Regardless of block size chosen, it should be expected that there will be client writes that exceed block size. When this happens, CXQueue determines how many blocks will be needed, and writes data to blocks, splitting data as necessary. (Note: data blocks have header with back and forward links and other information, so there is less than 1024 bytes available in each block for data). If multiple blocks are necessary, continuation flag is set in block header, to indicate that there is another block (which can be found by means of forward link).

The links that have been mentioned are block numbers. Data blocks are numbered from 0 to N-1, although first data block is actually second block in MMF. To calculate byte address for any block, formula is:

block_address = (block_no * BLOCK_SIZE) + base_address

where

block_no is zero-based number of data block,
BLOCK_SIZE is fixed number of bytes in a block,
and base_address is byte address of first data block,
which is simply address returned by MapViewOfFile(), plus
BLOCK_SIZE (to account for variable block).

Note that there is no guarantee that blocks will be contiguous in MMF for multi-block client write. But they will always be delivered to server in correct order.

When client has added entry to queue, notification event informs server that queue needs to be serviced. The server then performs read on queue (usually, two reads, with first read returning only size of queue entry). Then server reads data and returns blocks to free list. Because only server manipulates blocks already in used list, it is not necessary to lock queue (using mutex) until server actually frees blocks. This optimization helps to reduce time that clients are prevented from writing.

As mentioned in previous paragraph, mutex is used to control write access to queue. An event object (mentioned earlier) is also used to synchronize queue access. This event object is used only by clients. Here is why: when client wants to write, first thing it must do is determine if there are enough free blocks to accommodate entire write. If there are, it can then write. But if there are not, it would do no good to use mutex at this point, because using mutex would lock out server as well as all clients, so server would not be able to free any blocks. The client would then be waiting for server to free some blocks, and server would be waiting for client to release mutex.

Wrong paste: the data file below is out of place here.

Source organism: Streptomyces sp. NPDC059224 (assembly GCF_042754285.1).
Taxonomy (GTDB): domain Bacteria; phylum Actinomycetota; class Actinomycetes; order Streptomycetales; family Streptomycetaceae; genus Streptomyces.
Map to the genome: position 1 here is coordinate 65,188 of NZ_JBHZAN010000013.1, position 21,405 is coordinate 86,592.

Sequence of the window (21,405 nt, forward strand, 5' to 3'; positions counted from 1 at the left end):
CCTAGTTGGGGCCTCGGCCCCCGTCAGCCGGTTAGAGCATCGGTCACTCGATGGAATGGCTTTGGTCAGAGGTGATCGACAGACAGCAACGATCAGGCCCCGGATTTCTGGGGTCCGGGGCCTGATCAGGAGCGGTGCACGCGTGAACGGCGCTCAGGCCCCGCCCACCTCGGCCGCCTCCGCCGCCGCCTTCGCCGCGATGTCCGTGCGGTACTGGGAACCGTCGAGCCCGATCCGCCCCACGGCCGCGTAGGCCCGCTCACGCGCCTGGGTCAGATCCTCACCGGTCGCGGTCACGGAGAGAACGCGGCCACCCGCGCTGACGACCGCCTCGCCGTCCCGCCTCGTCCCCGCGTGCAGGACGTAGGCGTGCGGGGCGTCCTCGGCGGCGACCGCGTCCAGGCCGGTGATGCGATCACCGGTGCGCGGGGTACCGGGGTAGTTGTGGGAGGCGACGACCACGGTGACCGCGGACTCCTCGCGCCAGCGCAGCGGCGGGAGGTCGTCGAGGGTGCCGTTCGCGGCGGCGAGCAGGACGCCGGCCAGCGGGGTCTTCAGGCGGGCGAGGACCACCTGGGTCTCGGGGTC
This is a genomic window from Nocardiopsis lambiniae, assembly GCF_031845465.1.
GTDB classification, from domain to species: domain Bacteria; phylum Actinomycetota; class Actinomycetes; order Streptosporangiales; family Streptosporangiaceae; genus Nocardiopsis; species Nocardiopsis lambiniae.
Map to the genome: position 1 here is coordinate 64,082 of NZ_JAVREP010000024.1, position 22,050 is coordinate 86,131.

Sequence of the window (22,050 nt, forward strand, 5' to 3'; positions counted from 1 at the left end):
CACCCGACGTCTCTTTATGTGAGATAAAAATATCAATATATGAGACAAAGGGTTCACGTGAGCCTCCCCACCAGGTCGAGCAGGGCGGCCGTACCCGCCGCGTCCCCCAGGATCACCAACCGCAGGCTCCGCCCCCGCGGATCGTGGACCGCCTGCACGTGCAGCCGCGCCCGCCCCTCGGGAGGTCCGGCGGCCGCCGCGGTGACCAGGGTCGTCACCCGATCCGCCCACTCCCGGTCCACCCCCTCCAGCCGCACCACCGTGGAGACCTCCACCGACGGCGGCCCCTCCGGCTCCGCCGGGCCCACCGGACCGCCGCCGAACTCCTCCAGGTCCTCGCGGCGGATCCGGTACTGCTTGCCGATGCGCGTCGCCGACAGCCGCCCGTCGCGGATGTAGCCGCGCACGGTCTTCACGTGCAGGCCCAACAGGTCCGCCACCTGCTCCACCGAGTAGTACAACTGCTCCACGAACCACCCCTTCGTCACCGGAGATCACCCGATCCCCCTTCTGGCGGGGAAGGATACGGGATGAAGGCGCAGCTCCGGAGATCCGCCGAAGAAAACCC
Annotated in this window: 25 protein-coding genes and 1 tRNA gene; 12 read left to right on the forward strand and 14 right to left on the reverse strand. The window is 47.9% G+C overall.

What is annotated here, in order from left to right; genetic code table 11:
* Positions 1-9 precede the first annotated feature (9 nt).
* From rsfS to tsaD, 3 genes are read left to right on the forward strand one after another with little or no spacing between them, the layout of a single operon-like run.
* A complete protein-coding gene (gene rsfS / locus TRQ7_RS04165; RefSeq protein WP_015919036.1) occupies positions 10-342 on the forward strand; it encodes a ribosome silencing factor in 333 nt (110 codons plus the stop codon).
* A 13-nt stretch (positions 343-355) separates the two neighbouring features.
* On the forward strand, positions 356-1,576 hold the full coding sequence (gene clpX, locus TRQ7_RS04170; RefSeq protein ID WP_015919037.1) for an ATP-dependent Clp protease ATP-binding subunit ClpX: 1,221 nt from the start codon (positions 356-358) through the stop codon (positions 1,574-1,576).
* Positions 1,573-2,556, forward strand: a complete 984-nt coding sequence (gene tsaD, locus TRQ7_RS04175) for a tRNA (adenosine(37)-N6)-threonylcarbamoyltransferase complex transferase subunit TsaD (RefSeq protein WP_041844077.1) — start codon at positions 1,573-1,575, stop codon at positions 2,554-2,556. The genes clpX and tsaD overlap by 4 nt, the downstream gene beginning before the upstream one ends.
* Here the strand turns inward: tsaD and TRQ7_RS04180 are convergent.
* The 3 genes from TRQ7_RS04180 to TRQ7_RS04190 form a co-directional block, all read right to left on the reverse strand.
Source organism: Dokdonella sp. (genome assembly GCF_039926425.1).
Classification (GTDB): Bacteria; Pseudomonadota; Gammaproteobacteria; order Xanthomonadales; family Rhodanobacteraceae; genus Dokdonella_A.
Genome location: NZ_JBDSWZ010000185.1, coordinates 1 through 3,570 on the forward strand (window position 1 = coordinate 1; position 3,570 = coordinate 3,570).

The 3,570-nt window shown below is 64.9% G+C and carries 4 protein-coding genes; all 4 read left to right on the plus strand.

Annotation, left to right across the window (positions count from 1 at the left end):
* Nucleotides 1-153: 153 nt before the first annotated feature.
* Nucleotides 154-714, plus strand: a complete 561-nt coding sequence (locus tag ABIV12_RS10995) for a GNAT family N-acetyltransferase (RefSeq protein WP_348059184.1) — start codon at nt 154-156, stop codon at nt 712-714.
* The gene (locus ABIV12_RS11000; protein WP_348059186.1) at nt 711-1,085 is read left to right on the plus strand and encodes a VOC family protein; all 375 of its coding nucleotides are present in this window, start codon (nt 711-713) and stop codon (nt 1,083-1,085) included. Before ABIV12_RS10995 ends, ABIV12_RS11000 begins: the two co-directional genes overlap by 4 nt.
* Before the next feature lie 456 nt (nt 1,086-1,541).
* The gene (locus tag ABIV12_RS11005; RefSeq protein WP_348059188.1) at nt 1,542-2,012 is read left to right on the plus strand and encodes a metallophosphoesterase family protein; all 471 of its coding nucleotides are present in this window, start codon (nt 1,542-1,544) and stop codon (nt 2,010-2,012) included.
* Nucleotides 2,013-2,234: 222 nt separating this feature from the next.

What event object does is to prevent clients from starting any new writes. Since no one will be adding anything to queue, server will have chance to free some blocks. When enough blocks become free, waiting client can complete write, and then set event to allow other clients to write.

To ensure that messages are processed in first-in first-out manner, newly-written blocks are always appended to end of used list. When server processes queue entries, it always removes entries beginning at front of used list. Server apps may verify proper ordering of message entries by inspecting sequential message id that is stored in each queue entry; multi-block entries will have same message id stored in each block.

In current implementation, CXQueue has been tested with multiple clients, but only one server.

CXQueue API

Here are functions provided by CXQueue:

  • CXQueue() - Constructs CXQueue object.
    ///////////////////////////////////////////////////////////////////////
    //
    // CXQueue()
    //
    // Purpose:     Construct CXQueue object.
    //
    // Parameters:  None
    //
    // Returns:     None
    //
  • ~CXQueue() - Destroys CXQueue object.